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Trouble's On The Horn: Ethiopia in Crisis

Trouble's On The Horn: Ethiopia in Crisis

South Africa’s Jacob Zuma wasn’t the only beleaguered leader of a major African economy to resign last week. At the other end of the continent, Ethiopian PM Hailemariam Desalegn stepped down amid a deep political crisis that has roiled the East African nation for three years now.


The roots of the crisis combine two things: perceptions of political marginalization among the country’s two largest ethnic groups (the Oromo and the Amhara), and broader frustrations with a political system that has remained deeply repressive even as economic growth soared in recent years. The government’s release of several hundred political prisoners earlier this year failed to defuse the crisis.

Whether Hailemariam’s resignation opens the way for a more inclusive and stable political system — or merely provides the ruling EPRDF with a chance to install a more effective hardliner — is a critical question for the country, and for the region. Ethiopia is one of the world’s fastest growing economies, but it’s in a tough neighborhood — it borders the near-failed state of Somalia to the East and war-wracked Sudan and South Sudan to the West.

More broadly, East Africa has become a critical security focus as jihadist militants from ISIS and other groups transit the region to reach other destinations in North and West Africa. Watch this space closely…

Bonus track: Ethiopia’s most famous musician (unless you count The Weeknd as Ethiopian, which I don’t) is Alemayehu Eshete. He’s been called the Ethiopian James Brown. I’ll let you decide who’s the king of soul, but while you ponder it, kick back and lounge to this.

Pop quiz: what percentage of plastic currently gets recycled worldwide? Watch this video in Eni's Energy Shot series to find out and learn what needs to be done to prevent plastic from ending up in our oceans. Plastic is a precious resource that should be valued, not wasted.

Ten years ago this week, a powerful earthquake off the coast of eastern Japan triggered a tsunami that destroyed the Fukushima nuclear plant, resulting in the world's worst nuclear disaster since Chernobyl in 1986. A decade and dozens of decommissioned reactors later, nuclear energy still supplies about 10 percent of global electricity, but its future remains uncertain amid post-Fukushima safety concerns.

As more countries pledge to curb emissions to mitigate climate change, nuclear could serve as a clean(ish) and reliable source of energy. But investing more in nuclear comes with tradeoffs.

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This Monday, March 8, is International Women's Day, a holiday with roots in a protest led by the Russian feminist Alexandra Kollontai that helped topple the czar of Russia in 1917. More than a hundred years later, amid a global pandemic that has affected women with particular fury, there are dozens of women-led protests and social movements reshaping politics around the globe. Here we take a look at a few key ones to watch this year.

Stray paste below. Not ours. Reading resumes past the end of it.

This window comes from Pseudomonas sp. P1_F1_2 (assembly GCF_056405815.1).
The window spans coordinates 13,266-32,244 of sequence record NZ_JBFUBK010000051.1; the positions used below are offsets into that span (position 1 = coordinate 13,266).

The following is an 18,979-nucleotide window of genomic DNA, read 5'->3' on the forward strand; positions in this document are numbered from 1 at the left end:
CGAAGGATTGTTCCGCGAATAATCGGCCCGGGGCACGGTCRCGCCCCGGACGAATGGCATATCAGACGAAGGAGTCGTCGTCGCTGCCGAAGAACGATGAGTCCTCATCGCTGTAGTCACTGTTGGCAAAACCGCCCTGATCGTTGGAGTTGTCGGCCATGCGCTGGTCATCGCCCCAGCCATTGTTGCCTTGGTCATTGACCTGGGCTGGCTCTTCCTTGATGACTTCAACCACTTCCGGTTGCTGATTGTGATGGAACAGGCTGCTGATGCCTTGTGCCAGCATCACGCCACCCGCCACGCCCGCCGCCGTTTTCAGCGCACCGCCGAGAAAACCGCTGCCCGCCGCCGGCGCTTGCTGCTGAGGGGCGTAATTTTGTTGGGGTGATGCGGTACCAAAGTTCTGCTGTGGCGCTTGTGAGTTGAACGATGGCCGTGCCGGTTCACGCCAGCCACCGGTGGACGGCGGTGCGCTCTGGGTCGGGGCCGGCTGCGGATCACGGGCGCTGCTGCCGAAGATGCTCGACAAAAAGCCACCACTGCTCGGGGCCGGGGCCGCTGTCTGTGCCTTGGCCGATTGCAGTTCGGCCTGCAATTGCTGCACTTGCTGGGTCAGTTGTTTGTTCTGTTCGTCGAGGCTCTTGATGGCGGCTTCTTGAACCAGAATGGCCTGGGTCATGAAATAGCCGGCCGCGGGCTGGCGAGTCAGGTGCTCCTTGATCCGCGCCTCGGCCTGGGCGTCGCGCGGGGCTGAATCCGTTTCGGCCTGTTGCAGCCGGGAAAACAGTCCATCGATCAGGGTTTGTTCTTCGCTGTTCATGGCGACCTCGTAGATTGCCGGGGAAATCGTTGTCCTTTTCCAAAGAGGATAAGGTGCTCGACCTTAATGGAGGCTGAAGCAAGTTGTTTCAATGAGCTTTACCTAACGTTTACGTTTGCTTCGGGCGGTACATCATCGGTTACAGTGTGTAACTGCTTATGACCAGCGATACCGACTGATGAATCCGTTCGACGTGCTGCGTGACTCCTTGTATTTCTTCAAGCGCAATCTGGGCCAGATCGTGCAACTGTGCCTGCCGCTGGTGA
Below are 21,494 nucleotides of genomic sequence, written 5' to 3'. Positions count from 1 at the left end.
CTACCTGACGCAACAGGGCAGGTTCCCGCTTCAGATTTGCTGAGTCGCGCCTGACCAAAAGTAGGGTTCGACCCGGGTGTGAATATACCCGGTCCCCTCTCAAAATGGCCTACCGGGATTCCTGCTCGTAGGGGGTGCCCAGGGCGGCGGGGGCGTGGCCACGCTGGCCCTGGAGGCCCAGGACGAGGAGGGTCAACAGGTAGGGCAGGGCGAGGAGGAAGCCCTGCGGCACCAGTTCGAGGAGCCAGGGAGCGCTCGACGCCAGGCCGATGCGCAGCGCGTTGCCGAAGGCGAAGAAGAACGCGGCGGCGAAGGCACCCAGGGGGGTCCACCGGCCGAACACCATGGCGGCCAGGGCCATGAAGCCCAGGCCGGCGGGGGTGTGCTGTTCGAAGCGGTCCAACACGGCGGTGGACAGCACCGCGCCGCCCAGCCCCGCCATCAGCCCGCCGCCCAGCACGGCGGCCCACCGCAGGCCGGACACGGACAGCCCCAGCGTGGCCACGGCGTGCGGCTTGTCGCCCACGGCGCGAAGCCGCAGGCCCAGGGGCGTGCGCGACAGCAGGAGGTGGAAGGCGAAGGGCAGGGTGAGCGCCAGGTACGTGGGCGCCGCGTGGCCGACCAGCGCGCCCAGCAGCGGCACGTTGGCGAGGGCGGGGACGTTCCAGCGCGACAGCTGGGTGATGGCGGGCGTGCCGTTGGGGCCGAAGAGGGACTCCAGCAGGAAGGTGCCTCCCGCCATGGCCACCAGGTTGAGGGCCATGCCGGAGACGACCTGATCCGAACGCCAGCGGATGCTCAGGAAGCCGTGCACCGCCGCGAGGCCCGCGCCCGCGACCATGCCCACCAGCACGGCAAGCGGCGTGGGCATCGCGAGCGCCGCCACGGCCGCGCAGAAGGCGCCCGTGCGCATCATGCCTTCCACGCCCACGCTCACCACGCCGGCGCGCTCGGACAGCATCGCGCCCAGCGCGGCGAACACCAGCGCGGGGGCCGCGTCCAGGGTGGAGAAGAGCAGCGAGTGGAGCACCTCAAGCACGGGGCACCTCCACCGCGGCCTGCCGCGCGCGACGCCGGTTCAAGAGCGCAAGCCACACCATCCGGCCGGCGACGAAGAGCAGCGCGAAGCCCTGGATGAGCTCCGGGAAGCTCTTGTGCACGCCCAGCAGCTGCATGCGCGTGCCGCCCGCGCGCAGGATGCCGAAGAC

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Ian Bremmer's Quick Take:

Hey everybody. Ian Bremmer here. Welcome to your week, life looking better every day in the United States, coronavirus land. But I thought I'd talk about, this week, all of this cancel culture that everyone's talking about right now. If you're on the wrong political side, your opponents are trying to shut you down and you take massive umbrage. I see this everywhere, and it's starting to annoy.

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"Apocalyptic" protests in Senegal: At least five people have been killed in clashes with police as protests over poverty, unemployment, and the jailing of a popular politician rock the West African nation of Senegal. Ousmane Sonko, who heads the opposition Movement to Defend Democracy (M2D) and is considered the most viable challenger to current president Mackie Sall, was accused of rape in February and arrested last week. Sonko says the charges are a politically motivated attempt to remove him from politics before the 2024 presidential election. His supporters immediately hit the streets, voicing a range of grievances including joblessness and poverty. Though youth unemployment has fallen over the past decade, it still exceeds eight percent and close to two-thirds of the country's 16 million people are under the age of 25. As Sonko supporters pledge to continue protests this week, Senegal's head of conflict resolution says the country is "on the verge of apocalypse."

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